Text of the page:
|You and your relationships||| Print ||
All relationships are affected by pain and immobility. It is frustrating for both you and those around you that you are not your usual self. It can be helpful to recognise this and discuss it with the people it affects - good communication is very important, particularly when you are relying on others for help and support.
You may feel very lonely and isolated, you may have a profound sense of disappointment in your own body, and the delight in expecting a new baby may be overshadowed by the fear of not recovering after the birth.
Such feelings are very distressing, but they are also perfectly normal. It can help to talk your feelings through - either with your partner, friends and family, with caring health professionals or with other women who have had PGP. Doing this can help you not to feel so alone, and also let others understand what you are experiencing, so that they can give you the support you need. This may also be the first step in helping you to find help for your physical pain, as it can be quite overwhelming to have to cope with both at once, as well as a new baby and family life.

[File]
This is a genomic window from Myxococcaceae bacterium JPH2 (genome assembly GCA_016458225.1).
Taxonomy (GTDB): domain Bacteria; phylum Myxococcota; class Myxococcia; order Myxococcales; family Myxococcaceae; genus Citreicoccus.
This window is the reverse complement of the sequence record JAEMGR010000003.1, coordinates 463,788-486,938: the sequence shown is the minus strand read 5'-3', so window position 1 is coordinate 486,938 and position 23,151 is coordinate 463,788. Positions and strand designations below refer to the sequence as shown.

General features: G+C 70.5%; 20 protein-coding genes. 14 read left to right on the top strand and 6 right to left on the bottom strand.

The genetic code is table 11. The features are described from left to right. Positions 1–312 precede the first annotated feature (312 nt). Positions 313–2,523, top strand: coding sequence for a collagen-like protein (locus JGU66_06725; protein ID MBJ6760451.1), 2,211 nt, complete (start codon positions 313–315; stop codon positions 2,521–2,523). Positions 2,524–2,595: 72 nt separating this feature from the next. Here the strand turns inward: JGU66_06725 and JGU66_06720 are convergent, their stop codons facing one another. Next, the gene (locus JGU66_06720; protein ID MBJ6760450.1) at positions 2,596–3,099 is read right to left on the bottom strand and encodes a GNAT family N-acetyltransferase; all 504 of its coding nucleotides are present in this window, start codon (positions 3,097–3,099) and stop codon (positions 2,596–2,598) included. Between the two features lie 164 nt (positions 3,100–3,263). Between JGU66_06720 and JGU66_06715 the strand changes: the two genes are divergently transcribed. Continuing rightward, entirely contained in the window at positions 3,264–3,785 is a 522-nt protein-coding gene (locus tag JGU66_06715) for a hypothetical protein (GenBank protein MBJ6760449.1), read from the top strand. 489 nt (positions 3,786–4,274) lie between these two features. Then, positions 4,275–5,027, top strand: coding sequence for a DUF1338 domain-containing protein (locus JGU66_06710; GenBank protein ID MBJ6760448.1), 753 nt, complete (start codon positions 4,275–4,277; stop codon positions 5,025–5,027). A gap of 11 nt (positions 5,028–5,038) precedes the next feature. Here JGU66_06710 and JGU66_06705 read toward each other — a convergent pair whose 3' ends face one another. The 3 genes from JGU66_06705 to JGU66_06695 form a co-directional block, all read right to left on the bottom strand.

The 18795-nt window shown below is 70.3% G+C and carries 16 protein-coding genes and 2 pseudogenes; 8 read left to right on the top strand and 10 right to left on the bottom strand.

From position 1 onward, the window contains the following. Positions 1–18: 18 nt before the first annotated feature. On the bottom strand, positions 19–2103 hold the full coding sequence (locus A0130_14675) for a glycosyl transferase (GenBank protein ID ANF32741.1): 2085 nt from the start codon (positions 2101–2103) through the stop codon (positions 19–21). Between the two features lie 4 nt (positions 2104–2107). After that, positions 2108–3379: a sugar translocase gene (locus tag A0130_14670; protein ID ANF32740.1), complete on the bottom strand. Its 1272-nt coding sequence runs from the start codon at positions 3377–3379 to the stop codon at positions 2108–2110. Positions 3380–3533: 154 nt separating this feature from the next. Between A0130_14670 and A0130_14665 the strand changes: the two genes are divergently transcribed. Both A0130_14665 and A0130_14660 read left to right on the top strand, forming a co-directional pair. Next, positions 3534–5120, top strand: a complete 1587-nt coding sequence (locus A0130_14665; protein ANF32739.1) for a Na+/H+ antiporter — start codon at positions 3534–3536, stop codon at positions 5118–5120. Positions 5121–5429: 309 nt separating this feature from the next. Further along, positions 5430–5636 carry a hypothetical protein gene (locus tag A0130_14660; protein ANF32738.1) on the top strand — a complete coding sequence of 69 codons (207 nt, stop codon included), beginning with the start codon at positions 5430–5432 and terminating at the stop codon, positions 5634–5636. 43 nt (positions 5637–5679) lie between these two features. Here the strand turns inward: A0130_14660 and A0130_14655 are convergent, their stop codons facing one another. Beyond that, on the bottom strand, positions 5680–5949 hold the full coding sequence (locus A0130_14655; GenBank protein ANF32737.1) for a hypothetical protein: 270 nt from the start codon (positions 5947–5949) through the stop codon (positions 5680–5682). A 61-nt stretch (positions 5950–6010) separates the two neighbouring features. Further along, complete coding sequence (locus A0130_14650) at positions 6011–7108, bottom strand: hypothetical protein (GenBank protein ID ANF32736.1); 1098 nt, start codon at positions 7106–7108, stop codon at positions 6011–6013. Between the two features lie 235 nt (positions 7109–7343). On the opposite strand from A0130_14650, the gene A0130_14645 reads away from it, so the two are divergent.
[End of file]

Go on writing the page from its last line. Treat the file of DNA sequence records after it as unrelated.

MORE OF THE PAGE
Your partner may be your greatest source of help and support or they may actually add to your burdens; it’s hard to predict! Either way, remember that they need support too. Don’t forget to give them a hug and remind them what they mean to you. If no one thinks to ask how they are doing, try to find someone approachable and ask him or her to enquire.